My First Fear of Following Through: People

When I asked myself the question of why I had never followed through on anything, I got one answer: fear. Fear of what, I asked myself. Well, three big fears came to my mind and this is the first one, one that has been let go by me but with some echoes that I can still hear from time to time.

Fear of what people would think, and worse, what they might do to me if I followed through on something I really wanted to do with my life. The root of this fear took hold of me at a time in my life when it shouldn’t have.

When I graduated from high school, I had no idea what I really wanted to do with my life other than write. My parents were okay with this as long as I pulled my weight around the house, which I gladly did. Within a couple of years, I began to make a plan for my life. I wanted to get a full-time job, save up all the money I could, then head out to Hollywood and try to make it as a screenwriter and maybe even a director someday. I told no one of this back then and didn’t plan to until I was ready to put into motion. But life took a different turn instead, and I put that plan to bed with no regrets.

In August of 1995, my mother was diagnosed with breast cancer and on a hot August afternoon around our tiny dining room table, me, my mom and dad sat talking and I knew that my mom wasn’t going to survive the cancer. It was a moment of certainty that I wish on no one. My father said he felt the same thing that day and we talked about it years later. On that day, I made a new plan and again, told no one about it. I made a commitment to do whatever I could to help take care of my mother and to be there for her in every way I could. I have no regrets about this decision and I’m glad I did it. The problem was, I paid one hell of a price for that I shouldn’t have had to.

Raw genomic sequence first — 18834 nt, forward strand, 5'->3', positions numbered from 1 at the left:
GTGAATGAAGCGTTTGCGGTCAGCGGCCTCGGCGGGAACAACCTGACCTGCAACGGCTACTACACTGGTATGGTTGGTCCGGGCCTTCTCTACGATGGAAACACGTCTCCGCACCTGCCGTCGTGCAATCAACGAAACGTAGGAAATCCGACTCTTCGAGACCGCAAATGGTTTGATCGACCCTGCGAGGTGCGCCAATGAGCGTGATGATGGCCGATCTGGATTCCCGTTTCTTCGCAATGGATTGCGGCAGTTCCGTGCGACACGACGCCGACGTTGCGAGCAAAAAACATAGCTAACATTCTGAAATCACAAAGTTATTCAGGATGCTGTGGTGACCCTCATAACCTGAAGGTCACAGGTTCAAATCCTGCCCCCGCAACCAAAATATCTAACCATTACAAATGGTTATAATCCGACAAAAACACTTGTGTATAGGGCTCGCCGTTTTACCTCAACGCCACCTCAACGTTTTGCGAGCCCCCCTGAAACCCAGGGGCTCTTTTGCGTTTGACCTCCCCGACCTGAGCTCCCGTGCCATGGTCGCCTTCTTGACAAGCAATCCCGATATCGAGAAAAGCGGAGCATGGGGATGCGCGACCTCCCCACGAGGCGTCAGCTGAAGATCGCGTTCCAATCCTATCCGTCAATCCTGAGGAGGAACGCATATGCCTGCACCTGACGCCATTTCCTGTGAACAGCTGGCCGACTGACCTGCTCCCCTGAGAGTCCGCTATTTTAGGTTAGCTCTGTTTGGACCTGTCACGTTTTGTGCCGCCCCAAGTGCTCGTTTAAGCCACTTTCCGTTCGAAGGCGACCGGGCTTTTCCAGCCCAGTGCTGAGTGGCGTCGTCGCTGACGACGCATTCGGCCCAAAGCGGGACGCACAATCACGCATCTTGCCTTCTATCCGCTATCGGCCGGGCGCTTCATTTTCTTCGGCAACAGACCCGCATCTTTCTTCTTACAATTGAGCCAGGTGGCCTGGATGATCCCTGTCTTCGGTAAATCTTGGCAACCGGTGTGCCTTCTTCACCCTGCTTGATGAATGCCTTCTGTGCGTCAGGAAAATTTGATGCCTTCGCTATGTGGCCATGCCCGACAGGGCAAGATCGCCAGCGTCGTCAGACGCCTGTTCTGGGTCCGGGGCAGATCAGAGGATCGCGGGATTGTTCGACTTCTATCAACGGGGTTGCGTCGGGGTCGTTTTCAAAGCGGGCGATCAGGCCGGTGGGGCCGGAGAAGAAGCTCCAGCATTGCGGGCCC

The price I paid was silence and guilt for pursuing my writing despite the decision I’d made to be a full-time caregiver. My parents supported my writing when I began to turn to novels, romance novels specifically. They paid my dues to my local and national writing organization chapters along with contest fees, and conference and workshop fees, too. My dad also used to take me to meetings when we were down to one car. In turn, I never talked about my writing with anyone past a certain point. I wrote after I was done with everything I had to do during the day and again, tried my dead-level best not to draw any attention to that. But I failed because my parents were getting shit from people for their decision to support me in my creative endeavors and also when I began to work full-time and also continue to write while doing that.

What happened was that this turned into an enormous fear that I’ve only given voice to inside my head just in the last year or so. I lived in fear while my parents were alive that one day they would sit me down and tell me I was the worst person in the world and that my entire life was a terrible lie and I was a terrible person. I lived in fear that they would kick me out of the house and cut me off because of that. And I wouldn’t have fought them either. I would have believed every word of that. All because I wasn’t at everyone’s beck-and-call all the time, or that I was doing something they didn’t want me to. Worst of all, I never pursued any kind of social life because I feared that would be used against me, too.

I gave people power over me that they didn’t deserve and never really knew they had. I gave people power to hurt me by telling me I had no right to talk about my thoughts and feelings about what was going on and what I was living through. I felt like it was best if I just kept my mouth shut and just took shit because if I spoke out things could truly go to Hell for me. The only way I have forgiven is to remove those razor-sharp talons out of my soul, clean and stitch up my wounds, and put bandages over them. Most of all, I’ve put up shields and defenses around myself.

This fear is largely gone now with me. In fact, I think if someone was dumb enough to try and come at me I’d give a single warning to turn tail and run before I’d barbeque their asses. I’ve got a lot of pent-up pain and anger over those decades when I was silent and living in fear, and I don’t want to unleash it. I just want to let that anger and pain subside enough to just a dull ache.

So when it comes to my follow-through it’s all mine, no one else’s. This fear is gone so now I’m moving on to the next two.

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